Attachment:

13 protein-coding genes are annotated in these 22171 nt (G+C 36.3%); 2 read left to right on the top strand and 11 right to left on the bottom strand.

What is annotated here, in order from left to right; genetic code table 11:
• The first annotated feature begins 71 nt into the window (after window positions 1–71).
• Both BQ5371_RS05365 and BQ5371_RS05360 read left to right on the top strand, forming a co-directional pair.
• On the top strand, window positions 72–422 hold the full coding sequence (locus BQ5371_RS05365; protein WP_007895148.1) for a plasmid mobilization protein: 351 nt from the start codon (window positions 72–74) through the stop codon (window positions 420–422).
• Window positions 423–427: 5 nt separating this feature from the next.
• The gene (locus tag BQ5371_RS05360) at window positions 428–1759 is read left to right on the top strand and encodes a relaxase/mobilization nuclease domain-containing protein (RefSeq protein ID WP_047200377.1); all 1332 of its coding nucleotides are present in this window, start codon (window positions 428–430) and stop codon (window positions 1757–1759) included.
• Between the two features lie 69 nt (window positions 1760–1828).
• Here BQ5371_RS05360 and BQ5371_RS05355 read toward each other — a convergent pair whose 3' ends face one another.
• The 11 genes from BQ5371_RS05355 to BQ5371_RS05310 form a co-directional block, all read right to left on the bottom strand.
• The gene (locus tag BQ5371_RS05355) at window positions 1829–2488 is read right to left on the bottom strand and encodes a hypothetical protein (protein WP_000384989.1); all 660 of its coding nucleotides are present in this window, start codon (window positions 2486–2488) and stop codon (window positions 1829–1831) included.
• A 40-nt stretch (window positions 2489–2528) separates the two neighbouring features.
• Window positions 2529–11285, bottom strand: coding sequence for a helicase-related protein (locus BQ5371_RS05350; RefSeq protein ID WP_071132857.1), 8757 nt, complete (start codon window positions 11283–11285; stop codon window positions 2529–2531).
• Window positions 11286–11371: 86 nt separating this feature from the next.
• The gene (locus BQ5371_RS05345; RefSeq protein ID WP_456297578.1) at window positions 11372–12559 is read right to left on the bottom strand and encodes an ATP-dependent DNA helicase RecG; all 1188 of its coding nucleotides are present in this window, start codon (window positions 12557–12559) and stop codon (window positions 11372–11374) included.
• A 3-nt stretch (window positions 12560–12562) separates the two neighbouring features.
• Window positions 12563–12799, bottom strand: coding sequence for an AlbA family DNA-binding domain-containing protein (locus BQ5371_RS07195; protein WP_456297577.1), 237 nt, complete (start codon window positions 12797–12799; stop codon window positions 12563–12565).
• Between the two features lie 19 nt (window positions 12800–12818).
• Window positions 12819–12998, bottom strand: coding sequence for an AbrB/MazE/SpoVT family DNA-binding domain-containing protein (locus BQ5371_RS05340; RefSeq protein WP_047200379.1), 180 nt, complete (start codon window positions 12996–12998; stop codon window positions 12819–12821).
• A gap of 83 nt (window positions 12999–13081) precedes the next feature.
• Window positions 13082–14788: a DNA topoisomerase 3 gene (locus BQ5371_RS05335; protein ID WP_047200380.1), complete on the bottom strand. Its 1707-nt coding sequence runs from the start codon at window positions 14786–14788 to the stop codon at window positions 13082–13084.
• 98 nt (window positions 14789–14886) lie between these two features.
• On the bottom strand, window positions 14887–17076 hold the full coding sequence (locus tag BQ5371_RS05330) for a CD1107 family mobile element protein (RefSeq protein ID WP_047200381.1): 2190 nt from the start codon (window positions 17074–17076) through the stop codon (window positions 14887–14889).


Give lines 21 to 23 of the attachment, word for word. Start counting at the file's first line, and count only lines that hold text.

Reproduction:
• Window positions 13082–14788: a DNA topoisomerase 3 gene (locus BQ5371_RS05335; protein ID WP_047200380.1), complete on the bottom strand. Its 1707-nt coding sequence runs from the start codon at window positions 14786–14788 to the stop codon at window positions 13082–13084.
• 98 nt (window positions 14789–14886) lie between these two features.
• On the bottom strand, window positions 14887–17076 hold the full coding sequence (locus tag BQ5371_RS05330) for a CD1107 family mobile element protein (RefSeq protein ID WP_047200381.1): 2190 nt from the start codon (window positions 17074–17076) through the stop codon (window positions 14887–14889).